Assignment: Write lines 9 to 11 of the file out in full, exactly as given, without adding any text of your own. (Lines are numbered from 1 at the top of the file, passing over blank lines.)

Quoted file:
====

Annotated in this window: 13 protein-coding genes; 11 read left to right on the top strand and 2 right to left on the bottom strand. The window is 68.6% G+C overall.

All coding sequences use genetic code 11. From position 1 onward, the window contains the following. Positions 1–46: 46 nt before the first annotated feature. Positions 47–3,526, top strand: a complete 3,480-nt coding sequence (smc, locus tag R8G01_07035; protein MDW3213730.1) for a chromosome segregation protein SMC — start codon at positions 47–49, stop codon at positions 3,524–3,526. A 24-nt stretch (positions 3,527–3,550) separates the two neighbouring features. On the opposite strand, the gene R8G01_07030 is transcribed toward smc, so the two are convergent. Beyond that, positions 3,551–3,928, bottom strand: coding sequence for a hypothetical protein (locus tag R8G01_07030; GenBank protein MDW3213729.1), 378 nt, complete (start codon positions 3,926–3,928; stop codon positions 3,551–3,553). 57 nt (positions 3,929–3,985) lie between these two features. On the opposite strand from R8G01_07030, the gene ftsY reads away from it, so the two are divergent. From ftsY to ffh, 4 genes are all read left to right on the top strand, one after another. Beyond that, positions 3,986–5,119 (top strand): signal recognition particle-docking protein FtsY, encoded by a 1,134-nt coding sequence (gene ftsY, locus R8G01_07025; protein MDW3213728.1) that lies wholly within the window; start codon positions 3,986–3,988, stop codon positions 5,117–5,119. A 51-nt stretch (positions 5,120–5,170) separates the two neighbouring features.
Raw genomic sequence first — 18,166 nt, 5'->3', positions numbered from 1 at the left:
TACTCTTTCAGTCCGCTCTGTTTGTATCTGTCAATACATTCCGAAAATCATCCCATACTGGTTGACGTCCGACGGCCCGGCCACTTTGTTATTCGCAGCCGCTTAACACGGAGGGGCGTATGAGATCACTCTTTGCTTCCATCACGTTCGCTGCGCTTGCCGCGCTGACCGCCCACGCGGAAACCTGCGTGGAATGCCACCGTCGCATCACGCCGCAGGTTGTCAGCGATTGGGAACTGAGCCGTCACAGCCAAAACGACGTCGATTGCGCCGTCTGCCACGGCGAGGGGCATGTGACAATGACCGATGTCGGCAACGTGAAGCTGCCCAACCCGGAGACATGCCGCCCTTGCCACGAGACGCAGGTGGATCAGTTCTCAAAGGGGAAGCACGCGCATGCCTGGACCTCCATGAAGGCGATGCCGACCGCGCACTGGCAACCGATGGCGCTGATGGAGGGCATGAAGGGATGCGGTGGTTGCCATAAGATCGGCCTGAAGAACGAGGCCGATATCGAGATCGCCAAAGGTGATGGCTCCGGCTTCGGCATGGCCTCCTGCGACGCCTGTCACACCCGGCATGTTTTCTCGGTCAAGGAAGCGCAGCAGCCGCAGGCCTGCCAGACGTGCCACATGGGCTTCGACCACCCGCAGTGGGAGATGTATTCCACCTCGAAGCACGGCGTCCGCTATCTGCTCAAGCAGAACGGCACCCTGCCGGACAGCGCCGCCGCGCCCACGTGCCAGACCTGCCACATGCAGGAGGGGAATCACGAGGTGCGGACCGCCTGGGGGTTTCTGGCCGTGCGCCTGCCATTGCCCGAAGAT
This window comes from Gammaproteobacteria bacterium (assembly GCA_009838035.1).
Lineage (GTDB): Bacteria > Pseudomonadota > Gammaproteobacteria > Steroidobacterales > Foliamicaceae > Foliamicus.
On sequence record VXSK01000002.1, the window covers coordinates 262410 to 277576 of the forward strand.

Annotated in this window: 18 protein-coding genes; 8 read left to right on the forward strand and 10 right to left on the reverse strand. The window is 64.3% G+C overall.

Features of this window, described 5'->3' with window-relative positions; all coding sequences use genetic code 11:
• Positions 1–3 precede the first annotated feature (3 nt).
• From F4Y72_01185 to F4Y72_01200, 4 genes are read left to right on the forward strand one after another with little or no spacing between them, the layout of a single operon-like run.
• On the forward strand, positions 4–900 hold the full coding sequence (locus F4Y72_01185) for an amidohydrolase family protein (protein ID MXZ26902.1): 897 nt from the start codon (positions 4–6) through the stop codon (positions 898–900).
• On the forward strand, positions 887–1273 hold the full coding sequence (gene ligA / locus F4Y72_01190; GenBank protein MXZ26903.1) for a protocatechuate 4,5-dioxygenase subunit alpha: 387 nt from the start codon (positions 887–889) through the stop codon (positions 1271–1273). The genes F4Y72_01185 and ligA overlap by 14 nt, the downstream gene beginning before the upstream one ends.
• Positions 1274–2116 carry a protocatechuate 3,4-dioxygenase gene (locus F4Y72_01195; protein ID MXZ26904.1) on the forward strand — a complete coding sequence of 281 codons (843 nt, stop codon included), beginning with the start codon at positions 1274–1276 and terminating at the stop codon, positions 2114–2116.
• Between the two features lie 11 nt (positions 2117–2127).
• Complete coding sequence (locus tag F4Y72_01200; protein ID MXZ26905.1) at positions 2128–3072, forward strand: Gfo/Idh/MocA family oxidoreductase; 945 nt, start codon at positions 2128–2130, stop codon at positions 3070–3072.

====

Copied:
Features of this window, described 5'->3' with window-relative positions; all coding sequences use genetic code 11:
• Positions 1–3 precede the first annotated feature (3 nt).
• From F4Y72_01185 to F4Y72_01200, 4 genes are read left to right on the forward strand one after another with little or no spacing between them, the layout of a single operon-like run.